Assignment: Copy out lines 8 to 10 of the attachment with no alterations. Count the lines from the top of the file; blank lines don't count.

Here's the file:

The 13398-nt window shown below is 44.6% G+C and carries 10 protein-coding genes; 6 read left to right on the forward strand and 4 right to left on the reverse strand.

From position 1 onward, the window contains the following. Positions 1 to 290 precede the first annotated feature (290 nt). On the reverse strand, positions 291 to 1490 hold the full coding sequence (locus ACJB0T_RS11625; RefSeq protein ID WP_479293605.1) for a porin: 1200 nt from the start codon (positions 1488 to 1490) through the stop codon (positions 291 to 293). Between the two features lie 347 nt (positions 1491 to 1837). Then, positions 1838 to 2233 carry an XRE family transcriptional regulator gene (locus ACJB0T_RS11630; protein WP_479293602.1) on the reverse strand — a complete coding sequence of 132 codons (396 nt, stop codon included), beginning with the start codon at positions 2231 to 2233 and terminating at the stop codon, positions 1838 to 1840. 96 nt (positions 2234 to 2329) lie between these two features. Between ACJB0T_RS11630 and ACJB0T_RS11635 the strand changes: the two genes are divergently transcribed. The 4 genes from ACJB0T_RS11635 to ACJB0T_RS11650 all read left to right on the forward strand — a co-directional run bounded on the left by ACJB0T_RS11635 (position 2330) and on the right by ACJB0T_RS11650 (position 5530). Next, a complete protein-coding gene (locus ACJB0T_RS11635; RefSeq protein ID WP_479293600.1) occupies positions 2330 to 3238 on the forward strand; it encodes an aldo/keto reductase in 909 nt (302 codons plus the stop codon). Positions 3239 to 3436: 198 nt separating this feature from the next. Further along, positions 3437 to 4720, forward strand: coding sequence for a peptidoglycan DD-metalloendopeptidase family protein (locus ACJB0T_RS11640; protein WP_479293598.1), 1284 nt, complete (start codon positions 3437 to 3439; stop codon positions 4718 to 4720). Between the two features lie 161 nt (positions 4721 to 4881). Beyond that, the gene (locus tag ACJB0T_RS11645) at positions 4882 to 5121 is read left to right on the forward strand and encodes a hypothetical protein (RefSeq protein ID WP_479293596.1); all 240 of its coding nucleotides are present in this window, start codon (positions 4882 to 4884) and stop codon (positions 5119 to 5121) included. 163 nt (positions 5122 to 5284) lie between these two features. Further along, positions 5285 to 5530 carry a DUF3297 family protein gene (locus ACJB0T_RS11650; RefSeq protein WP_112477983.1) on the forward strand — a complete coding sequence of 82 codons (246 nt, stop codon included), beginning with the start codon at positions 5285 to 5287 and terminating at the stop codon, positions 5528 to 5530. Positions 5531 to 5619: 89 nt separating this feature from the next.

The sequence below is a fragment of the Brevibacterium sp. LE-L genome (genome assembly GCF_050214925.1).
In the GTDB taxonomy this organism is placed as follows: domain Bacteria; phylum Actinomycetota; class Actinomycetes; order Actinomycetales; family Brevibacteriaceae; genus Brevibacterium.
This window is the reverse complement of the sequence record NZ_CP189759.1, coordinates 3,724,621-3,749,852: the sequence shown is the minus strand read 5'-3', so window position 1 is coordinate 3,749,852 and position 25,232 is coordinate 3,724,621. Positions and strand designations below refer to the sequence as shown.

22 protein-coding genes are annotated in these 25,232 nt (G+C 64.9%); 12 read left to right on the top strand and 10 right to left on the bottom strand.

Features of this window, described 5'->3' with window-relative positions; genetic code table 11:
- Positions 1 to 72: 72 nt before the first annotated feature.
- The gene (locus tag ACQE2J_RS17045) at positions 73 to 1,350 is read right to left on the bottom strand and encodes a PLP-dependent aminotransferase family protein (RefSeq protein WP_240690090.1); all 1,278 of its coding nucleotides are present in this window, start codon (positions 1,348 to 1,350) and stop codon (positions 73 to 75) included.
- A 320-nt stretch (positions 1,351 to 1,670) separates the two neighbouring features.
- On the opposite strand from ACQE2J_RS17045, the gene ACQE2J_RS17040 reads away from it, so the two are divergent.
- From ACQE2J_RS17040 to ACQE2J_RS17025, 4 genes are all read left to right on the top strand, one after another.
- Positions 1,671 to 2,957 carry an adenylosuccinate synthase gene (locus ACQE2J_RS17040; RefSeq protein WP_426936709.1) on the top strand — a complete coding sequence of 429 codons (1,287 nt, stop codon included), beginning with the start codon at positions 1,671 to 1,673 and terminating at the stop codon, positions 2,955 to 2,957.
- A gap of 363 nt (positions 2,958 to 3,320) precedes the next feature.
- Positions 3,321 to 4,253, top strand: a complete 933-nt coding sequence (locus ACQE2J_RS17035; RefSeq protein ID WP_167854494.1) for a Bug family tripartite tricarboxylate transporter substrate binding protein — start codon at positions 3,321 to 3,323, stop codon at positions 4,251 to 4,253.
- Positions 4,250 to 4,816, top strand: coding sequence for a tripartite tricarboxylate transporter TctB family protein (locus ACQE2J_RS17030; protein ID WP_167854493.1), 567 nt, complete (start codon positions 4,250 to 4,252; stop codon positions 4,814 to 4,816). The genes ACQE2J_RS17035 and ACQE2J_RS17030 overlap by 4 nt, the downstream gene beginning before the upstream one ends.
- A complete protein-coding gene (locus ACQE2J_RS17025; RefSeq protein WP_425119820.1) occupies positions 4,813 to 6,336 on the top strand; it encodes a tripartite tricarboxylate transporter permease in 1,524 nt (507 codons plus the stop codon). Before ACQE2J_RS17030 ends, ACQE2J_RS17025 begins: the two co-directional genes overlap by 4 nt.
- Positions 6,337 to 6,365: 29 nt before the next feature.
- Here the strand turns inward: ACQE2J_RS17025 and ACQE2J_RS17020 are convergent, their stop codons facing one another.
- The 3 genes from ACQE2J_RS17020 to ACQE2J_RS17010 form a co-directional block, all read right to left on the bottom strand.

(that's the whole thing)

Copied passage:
- Positions 1 to 72: 72 nt before the first annotated feature.
- The gene (locus tag ACQE2J_RS17045) at positions 73 to 1,350 is read right to left on the bottom strand and encodes a PLP-dependent aminotransferase family protein (RefSeq protein WP_240690090.1); all 1,278 of its coding nucleotides are present in this window, start codon (positions 1,348 to 1,350) and stop codon (positions 73 to 75) included.
- A 320-nt stretch (positions 1,351 to 1,670) separates the two neighbouring features.